Tag Archive: Tatsuma Ito


It’s time for my beloved weekly series*, Sunday’s Challenger Champions!  If it’s Sunday, then it must be time to take a look at this week’s titlists.

First and definitely foremost, almost-Argie Pablo Cuevas is one of the more popular champions in recent memory. The former ATP #45 has been injured for the past two years, didn’t play a match in 2012 and was considering retirement. But the current ATP #401 rolled into the $75K Copa Topper Buenos Aires Challenger and promptly rolled through the field.

Cuevas, The Almost Argie

Cuevas, The Almost Argie

Well, it wasn’t that easy. But he started off with a straight-set win vs. 4th seed Thomaz Bellucci and straight-setted and walkovered his way to the semi-final, where he met and beat 22-year-old Argentine (and frequent WATCH Lister) Guido Andreozzi 7-6(0) 6-0 6-3. Then it was onto the final, where he faced the fiery Argie, Facundo Arguello, he of the fearsome forehand and Gaudio-esque temper.

Arguello’s been on my W.A.T.C.H. Lists practically every week, so he’s up and definitely coming.  And Arguello went up early 3-0*, his forehand seeming laser-sharp and -focused, but Cuevas rallied (literally, hurr hurr) to force a TB.  (Along the way, fiery Facu violently bounced his racket right in front of a frightened ballboy, and also destroyed a courtside microphone, making me quite terrified that I ever referred to his hair as Muppet-like. Don’t Fac with Facu!)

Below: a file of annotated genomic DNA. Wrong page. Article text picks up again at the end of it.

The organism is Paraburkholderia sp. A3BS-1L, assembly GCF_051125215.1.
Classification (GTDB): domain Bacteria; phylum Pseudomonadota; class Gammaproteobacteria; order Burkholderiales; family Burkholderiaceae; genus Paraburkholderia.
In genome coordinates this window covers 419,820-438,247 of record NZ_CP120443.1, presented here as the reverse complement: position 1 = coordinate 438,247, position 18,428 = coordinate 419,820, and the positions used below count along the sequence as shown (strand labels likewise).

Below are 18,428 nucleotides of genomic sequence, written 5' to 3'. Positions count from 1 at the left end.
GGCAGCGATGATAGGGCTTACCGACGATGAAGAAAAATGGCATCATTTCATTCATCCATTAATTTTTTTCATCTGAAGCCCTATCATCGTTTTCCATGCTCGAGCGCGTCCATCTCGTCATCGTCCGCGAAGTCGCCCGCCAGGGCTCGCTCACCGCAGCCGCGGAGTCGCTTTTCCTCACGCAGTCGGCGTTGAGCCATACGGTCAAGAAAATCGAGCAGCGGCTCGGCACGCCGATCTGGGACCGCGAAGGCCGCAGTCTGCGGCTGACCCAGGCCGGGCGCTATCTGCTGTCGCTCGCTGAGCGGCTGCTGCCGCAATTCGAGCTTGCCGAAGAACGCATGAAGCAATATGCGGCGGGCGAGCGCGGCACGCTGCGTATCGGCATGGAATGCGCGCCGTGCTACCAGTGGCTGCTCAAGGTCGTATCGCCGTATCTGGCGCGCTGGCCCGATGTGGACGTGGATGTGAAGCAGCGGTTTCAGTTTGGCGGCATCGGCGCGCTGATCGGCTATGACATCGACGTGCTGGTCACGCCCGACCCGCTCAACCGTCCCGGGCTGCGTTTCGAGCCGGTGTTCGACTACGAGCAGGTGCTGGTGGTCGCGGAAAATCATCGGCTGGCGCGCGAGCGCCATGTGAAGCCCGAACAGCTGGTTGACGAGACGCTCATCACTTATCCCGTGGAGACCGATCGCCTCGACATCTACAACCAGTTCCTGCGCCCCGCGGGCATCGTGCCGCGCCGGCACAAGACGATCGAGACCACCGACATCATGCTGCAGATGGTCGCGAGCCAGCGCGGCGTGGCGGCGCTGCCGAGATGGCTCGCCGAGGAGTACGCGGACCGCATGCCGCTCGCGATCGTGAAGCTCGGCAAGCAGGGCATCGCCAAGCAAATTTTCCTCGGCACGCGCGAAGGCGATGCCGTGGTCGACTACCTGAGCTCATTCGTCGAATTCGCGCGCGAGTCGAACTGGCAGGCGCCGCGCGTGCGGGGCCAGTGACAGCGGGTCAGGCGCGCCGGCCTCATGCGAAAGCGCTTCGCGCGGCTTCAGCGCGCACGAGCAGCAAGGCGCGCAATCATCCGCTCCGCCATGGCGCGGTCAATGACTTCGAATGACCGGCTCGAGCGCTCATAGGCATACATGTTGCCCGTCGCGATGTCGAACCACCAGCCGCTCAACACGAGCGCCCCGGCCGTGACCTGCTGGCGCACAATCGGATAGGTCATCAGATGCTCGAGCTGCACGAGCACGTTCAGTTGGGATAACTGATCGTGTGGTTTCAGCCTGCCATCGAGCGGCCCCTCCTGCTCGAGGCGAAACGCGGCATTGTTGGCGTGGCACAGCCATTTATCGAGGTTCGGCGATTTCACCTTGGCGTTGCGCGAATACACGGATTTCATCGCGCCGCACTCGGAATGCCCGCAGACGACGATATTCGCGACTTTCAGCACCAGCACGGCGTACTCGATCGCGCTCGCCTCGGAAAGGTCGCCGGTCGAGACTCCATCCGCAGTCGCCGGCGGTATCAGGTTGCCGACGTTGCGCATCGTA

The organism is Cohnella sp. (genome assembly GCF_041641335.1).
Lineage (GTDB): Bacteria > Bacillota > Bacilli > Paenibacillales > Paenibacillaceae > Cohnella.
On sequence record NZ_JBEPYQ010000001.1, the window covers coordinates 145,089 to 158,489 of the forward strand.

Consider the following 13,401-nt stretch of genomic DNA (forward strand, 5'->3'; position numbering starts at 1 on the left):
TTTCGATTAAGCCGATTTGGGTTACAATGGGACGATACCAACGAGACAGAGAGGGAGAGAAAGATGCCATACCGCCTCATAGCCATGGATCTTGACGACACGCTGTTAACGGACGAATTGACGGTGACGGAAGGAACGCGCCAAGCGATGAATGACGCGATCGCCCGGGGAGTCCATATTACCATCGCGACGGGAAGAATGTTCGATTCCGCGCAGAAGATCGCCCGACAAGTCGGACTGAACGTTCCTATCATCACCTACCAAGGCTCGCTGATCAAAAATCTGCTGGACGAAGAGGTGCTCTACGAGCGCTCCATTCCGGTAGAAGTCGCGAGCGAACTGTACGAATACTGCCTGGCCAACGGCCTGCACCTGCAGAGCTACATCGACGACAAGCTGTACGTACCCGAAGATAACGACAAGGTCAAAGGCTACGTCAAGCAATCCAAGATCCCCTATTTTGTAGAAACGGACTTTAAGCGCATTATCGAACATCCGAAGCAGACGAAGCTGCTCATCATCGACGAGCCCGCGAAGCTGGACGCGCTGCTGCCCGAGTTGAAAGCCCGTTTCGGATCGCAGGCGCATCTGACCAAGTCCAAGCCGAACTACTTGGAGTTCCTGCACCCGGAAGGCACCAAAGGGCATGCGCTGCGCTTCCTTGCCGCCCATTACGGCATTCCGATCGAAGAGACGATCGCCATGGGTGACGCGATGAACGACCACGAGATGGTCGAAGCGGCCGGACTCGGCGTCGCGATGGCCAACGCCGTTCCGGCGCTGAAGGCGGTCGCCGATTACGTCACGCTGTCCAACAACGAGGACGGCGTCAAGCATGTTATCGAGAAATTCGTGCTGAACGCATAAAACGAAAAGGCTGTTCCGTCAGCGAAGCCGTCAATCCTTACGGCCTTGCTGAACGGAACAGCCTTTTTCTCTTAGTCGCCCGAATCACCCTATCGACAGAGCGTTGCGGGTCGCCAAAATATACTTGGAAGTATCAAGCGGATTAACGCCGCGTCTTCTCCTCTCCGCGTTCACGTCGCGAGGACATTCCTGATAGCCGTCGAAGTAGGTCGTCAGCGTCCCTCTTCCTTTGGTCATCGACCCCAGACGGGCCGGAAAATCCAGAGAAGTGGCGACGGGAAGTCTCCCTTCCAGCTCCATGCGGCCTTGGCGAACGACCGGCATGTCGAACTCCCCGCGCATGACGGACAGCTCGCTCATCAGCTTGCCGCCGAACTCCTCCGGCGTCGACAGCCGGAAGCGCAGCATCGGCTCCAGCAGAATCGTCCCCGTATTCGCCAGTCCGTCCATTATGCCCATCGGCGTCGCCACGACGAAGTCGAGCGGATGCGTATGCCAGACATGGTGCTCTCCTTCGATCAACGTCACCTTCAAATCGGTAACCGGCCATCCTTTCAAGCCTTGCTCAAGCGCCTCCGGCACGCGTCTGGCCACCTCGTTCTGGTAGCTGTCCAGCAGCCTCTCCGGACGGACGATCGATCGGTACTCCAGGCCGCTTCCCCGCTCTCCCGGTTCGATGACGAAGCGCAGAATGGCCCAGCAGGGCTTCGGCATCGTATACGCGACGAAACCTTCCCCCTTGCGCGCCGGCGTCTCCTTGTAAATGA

Cuevas had the breaker on his racket, but double-faulted to 5-all.  He got a set point on Arguello’s serve, but the Argie saved it with a wrong-footing forehand. The next set point was on Cuevas’s serve, and the Uruguayan made no mistake, opening the point up with a beautiful backhand down the line and finishing the point and the high-quality, ATP-level set with an inside-in forehand winner.

The next two sets weren’t as inspired, but the end was dramatic. Pablo went on walkabout in set two, with Arguello winning it 6-2.  Cuevas went up an early break and led 4-1*.  After a lengthy medical time-out for Arguello, the 21-year-old firebrand came out and held then broke and suddenly we were back on serve in the decider.

Tight from there until the very last point, where Cuevas broke to take the title 7-6(6), 2-6, 7-5 and fell to his knees in triumph. Since his mother is Argentinian, he was born in Argentina, and he trains in Buenos Aires itself, the crowd loved his victory.

Cuevas will leap back into the Top 250 with the win, and Arguello will rise to a career high ~#135 when the new rankings are released on Monday. It was Cuevas’s 7th Challenger title (in ten attempts), but his first challenger final since 2010.

At the Kazan Kremlin Cup $75K Challenger, former Oklahoma State University standout Oleksandr Nedovyesov continues his near-meteoric rise through the ATP ranks, claiming the $10,800 that comes with the title as well as the 100 ATP points to add to his ever-building cache.  Other than a three-set struggle in round two against Belarussian Egor Gerasimov, Nedovyesov veritably breezed into the final, where he met hit-or-miss Kazakh blaster, Andrey Golubev.